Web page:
Legal issues with installing cameras in the office?

Having security cameras in an office is becoming more and more common, and for good reason. Having cameras can deter thieves and other illegal activities taking place in the work space. They can also offer you and your employees’ peace of mind if you are worried about security breaches. There are some issues and questions that people are asking with regards to the legality of this practice. Hopefully this article will help alleviate any concerns that you may be facing, if you are thinking about using security cameras in your office space. If your workplace has been or faces the risk of being a target for crime (think banks) then surveillance cameras are the best way to provide evidence if anything should happen. This will help protect you, your employees and can also be useful in insurance claims, as they will often ask for evidence.

Legal issues with installing cameras in the office?

Proper reasons for security cameras

Before installing cameras in the workplace, you must make sure that you are doing so for the proper reasons. These include things like watching what your employees are doing whilst they’re on shift – making sure they’re not undertaking any illegal activities or activities which could be considered hazardous to other employees or members of the public. Installing cameras can also help to prevent your employees from stealing from the company. If there are safes or tills which are kept in the workplace, this is a surprisingly common issue. In the same vein, having visible cameras can also deter theft from members of the public. Make sure that you are aware of what individual requirement your workplace needs – if you don’t deal with members of the public then putting cameras on the outside of the building will not make much difference. This is especially important if you are concerned about your employee’s wellbeing and want to make sure they are fully protected if an incident should occur.

Improper reasons

However, you must be aware that where you place your surveillance equipment is important – as the location of the cameras can make the difference between legal and illegal surveillance of employees. For obvious reasons, bathrooms, toilets and shower rooms are off limits – you wouldn’t want anyone filming you doing those things, would you? Other places may include but aren’t limited to staff rooms, locker rooms, break rooms. Any place which is considered to be breaching your employees’ privacy will generally not be allowed. It is worth checking out the policies in your particular area or if your company has any particular policies that are worth paying attention to. If you place cameras in places which are considered to be a breach of privacy then any evidence you find will be inadmissible in court. So even if you find out that an employee is stealing, you may not be able to use this as evidence to prosecute them. If you are unsure on what considers a breach of privacy, asking your local relevant authority or a solicitor can help as they can point you in the right direction for your area or company.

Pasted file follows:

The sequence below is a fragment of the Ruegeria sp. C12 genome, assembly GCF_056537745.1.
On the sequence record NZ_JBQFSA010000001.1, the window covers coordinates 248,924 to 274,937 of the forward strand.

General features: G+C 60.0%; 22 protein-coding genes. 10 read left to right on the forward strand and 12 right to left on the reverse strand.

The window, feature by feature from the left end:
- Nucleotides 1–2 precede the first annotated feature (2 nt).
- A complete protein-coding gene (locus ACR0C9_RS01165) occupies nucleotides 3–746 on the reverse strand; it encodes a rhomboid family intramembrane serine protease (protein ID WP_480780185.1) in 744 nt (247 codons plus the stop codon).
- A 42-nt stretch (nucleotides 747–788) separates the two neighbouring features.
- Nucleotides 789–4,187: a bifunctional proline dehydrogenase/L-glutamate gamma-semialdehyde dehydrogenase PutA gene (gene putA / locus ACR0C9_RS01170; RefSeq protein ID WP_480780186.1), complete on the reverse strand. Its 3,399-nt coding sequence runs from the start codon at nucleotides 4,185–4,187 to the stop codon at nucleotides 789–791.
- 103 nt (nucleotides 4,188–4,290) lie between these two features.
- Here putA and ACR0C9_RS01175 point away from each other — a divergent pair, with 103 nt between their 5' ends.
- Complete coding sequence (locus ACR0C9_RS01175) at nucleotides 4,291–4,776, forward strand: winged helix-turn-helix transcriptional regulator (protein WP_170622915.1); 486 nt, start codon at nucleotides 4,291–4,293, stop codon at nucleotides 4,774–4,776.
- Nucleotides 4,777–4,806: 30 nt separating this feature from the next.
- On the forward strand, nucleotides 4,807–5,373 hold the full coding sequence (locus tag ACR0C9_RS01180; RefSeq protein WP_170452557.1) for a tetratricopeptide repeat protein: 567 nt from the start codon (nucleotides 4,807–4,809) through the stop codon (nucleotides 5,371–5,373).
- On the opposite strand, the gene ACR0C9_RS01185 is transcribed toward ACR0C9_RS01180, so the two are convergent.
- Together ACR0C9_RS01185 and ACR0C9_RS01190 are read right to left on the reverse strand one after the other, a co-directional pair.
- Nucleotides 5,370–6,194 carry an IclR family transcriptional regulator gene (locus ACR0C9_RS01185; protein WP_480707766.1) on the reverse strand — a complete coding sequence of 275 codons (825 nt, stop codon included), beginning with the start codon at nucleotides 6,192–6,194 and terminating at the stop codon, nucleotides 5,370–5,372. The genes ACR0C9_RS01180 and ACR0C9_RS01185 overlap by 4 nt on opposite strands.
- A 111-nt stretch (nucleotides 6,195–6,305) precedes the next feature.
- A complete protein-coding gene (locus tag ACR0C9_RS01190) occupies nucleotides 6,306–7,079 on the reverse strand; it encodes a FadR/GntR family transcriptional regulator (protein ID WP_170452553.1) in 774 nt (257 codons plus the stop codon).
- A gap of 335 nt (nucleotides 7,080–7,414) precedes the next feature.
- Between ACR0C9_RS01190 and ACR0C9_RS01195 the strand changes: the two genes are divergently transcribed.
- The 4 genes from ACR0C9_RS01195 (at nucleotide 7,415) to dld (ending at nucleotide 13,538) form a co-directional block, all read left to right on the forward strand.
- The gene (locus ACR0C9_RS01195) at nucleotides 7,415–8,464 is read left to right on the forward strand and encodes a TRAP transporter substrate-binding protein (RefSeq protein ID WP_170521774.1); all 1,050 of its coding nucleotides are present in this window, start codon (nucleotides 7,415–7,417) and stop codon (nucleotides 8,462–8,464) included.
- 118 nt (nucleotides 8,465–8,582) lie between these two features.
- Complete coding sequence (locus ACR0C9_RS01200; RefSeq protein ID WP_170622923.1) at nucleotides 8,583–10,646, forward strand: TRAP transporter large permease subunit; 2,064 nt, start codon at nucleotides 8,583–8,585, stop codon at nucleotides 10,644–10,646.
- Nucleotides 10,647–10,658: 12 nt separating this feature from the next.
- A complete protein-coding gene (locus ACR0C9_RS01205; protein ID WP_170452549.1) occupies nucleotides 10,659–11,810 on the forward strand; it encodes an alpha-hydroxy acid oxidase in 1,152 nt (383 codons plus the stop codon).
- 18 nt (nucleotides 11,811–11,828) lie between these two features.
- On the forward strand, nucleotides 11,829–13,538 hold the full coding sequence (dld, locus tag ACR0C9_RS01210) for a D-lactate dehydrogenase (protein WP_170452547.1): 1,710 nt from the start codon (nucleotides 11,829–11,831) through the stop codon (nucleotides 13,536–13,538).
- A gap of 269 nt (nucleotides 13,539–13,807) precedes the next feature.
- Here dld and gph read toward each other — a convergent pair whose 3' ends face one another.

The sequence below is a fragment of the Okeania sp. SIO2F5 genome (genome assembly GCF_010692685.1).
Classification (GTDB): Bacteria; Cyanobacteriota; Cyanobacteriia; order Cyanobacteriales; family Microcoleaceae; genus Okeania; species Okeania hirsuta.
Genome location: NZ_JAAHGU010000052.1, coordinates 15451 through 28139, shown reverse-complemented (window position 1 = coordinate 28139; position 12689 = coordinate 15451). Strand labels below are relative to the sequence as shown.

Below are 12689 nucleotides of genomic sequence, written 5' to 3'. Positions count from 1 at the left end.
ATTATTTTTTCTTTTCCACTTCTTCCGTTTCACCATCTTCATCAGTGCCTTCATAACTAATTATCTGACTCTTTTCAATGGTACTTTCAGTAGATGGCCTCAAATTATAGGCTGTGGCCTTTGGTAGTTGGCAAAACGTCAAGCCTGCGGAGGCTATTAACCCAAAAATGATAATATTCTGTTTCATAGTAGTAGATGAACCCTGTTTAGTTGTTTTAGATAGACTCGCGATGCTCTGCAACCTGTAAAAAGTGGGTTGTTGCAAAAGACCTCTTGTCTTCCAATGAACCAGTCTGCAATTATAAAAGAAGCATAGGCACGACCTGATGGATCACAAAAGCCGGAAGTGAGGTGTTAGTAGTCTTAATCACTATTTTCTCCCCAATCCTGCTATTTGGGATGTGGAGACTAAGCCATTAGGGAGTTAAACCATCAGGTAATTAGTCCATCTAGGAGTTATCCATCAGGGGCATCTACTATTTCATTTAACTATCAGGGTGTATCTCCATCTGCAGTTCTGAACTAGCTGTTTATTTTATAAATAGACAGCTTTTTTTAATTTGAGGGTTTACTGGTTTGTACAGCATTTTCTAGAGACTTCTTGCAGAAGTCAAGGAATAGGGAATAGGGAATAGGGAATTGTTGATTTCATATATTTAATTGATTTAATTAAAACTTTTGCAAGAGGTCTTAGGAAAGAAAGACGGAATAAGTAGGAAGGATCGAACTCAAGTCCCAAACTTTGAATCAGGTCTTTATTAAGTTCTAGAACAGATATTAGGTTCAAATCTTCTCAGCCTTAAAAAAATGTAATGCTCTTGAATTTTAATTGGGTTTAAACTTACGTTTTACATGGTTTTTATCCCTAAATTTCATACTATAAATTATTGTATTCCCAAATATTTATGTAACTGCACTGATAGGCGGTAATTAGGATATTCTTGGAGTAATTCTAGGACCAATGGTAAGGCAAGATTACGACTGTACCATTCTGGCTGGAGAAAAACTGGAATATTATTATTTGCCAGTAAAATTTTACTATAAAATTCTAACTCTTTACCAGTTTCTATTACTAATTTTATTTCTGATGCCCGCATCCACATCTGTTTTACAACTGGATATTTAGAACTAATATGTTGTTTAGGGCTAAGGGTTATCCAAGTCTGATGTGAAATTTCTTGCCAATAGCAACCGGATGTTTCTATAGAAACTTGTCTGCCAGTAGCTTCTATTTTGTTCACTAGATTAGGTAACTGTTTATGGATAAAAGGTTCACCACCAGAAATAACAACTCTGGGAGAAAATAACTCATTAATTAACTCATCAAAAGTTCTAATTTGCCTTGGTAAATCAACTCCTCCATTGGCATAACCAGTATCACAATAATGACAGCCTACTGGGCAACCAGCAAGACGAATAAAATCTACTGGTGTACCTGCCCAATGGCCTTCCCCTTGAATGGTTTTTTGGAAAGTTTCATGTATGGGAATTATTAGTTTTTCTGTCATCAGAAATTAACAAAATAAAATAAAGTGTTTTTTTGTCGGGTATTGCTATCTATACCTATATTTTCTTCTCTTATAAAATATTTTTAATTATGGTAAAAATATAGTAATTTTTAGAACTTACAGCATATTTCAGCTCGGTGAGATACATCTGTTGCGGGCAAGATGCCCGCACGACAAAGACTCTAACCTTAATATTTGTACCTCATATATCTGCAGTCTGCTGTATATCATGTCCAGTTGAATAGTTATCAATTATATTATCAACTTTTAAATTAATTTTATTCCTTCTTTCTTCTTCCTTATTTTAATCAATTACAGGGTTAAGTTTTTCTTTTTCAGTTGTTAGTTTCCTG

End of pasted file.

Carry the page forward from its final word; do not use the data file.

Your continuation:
Audio recording?

While the lists above describe video surveillance only, you may be interested in recording audio as well. This presents another set of problems. The same rules for where you aren’t allowed to place audio recording equipment still stands with regards to not placing them where an employee’s privacy could be compromised – such as break rooms or shower rooms. However, audio recording must only be permitted if you have due cause and obtain a warrant from a judge. This is because it can be considered an infringement of your employees’ privacy so it is always best to seek legal advice if you are thinking about recording audio as well as video.

Extra precautions to consider

If you want to install cameras, you should think about giving your employees notice that they are being filmed. The best way to do this is to provide ample signage all around the area in which cameras are being placed. Another important point about putting signs up is to make sure they are readable from a distance, written in proper English (or the language predominantly used in your office), and have an option to read the sign in braille. Another great way to notify your employees would be to send an email or letter to all those who will be affected, letting them know where the cameras will be placed, when the installation will take place and perhaps the reasoning behind why these cameras are being installed.

Making sure all these above steps are followed, you should be able to install any cameras as you see fit. The installation of security cameras has also shown to make employees more productive – if they know they are being watched they are more likely to show up on time and do more work. This is ideal if you are concerned about the behaviour of your staff and if you aren’t always in the office to make sure they are doing their job. The security cameras are also another way of providing back up to any security measures you already have in place. If you already have alarm systems or security guards then that’s great – but these things can fail. Having security cameras or surveillance equipment provides you with another layer of security to give you peace of mind – whatever your reason for wanting the cameras. As long as you make sure that the reasons you’re installing them are legal and you’re making sure that you are following all proper procedures then you should be fine to use these systems. And if you’re ever in doubt, obtaining free legal advice from your solicitor or the appropriate local authority.